On 15 October 1953, the first nuclear weapons testing on mainland Australia took place at Emu Field as part of Operation Totem. This was only one in a series of twelve major nuclear weapons tests and the hundreds of smaller-scale trials conducted in Australia from 1952 to 1963. Today, First Nations People continue to suffer long-term and inter-generational effects from these blasts, impacting their health, communities, and homelands.
The devastating legacy of nuclear weapons testing in Australia cannot be undone, it must never be forgotten and we, as Australians, must do everything in our power to right these wrongs. These actions include compensating affected communities, remediating contaminated lands, and recommitting to the fight in ensuring that these weapons are never used again.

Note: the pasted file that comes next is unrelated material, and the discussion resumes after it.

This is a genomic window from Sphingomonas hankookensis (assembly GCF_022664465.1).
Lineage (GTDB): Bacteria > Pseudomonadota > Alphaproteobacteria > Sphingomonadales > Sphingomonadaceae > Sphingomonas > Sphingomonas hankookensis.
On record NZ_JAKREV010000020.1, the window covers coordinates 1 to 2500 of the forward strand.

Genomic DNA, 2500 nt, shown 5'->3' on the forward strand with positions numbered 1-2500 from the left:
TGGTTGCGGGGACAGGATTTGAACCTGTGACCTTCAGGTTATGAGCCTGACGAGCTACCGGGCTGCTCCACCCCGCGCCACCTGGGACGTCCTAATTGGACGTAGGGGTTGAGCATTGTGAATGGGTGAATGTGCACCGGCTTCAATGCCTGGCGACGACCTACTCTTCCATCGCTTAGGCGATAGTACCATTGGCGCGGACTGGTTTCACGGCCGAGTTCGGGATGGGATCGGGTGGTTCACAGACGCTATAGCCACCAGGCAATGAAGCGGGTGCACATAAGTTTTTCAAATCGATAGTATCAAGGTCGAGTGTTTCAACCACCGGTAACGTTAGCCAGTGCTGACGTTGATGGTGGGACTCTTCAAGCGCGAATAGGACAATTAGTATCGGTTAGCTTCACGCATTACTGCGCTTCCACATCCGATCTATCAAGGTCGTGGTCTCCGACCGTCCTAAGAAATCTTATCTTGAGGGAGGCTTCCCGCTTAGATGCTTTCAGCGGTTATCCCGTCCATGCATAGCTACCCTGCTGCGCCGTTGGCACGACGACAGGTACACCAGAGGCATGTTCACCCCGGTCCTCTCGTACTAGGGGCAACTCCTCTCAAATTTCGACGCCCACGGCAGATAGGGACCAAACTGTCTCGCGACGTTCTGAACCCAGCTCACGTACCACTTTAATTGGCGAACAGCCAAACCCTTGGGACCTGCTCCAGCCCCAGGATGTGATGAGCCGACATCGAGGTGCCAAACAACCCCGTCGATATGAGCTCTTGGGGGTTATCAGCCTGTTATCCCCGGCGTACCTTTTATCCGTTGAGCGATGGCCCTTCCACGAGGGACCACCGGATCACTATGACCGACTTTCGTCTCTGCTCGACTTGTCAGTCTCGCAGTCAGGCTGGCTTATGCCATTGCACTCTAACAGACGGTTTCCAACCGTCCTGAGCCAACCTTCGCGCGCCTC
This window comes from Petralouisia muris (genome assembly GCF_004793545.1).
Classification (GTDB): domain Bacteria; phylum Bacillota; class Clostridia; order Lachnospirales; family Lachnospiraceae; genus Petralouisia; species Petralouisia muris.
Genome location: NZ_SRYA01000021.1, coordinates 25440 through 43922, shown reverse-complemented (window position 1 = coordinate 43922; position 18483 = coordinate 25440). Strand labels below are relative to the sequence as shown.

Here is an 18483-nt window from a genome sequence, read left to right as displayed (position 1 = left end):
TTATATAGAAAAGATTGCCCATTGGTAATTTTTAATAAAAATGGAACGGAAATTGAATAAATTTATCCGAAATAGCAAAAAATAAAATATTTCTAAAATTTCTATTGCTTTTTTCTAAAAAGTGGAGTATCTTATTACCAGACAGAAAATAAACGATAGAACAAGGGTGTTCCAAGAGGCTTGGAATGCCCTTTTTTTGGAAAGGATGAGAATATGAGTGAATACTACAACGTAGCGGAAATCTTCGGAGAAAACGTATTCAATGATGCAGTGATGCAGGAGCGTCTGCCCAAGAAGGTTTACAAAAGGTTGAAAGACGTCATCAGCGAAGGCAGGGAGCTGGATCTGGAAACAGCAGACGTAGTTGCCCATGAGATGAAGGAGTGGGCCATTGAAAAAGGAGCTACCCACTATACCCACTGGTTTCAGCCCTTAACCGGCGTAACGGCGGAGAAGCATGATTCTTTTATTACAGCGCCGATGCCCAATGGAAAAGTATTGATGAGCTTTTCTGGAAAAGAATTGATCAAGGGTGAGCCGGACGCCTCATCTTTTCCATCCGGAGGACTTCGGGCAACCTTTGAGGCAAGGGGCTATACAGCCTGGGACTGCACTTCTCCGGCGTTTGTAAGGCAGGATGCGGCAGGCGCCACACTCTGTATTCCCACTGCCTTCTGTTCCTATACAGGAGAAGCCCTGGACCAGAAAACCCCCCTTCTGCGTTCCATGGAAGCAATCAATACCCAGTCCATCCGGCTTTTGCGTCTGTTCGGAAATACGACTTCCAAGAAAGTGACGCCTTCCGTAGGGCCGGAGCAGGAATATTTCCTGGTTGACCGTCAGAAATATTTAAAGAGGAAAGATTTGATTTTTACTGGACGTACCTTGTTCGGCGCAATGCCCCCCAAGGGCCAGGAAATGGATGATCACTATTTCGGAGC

The Treaty on the Prohibition of Nuclear Weapons (TPNW), as the first and only treaty to comprehensively ban these bombs, recognises their disproportionate impact on Indigenous communities. The Treaty, which also provides for victims’ assistance and environmental remediation, is the clear path forward to addressing these weapons’ destructive force in Australia.
Australian Red Cross calls on the Australian Government to sign and ratify the TPNW. We endorse the “Black Mist and the Ban” Statement, released by the International Campaign to Abolish Nuclear Weapons and co-drafted by Karina Lester, Yankunytjatjara Anangu woman and second generation survivor of the Emu Field nuclear tests, urging the Government to take swift action towards the complete elimination of nuclear weapons.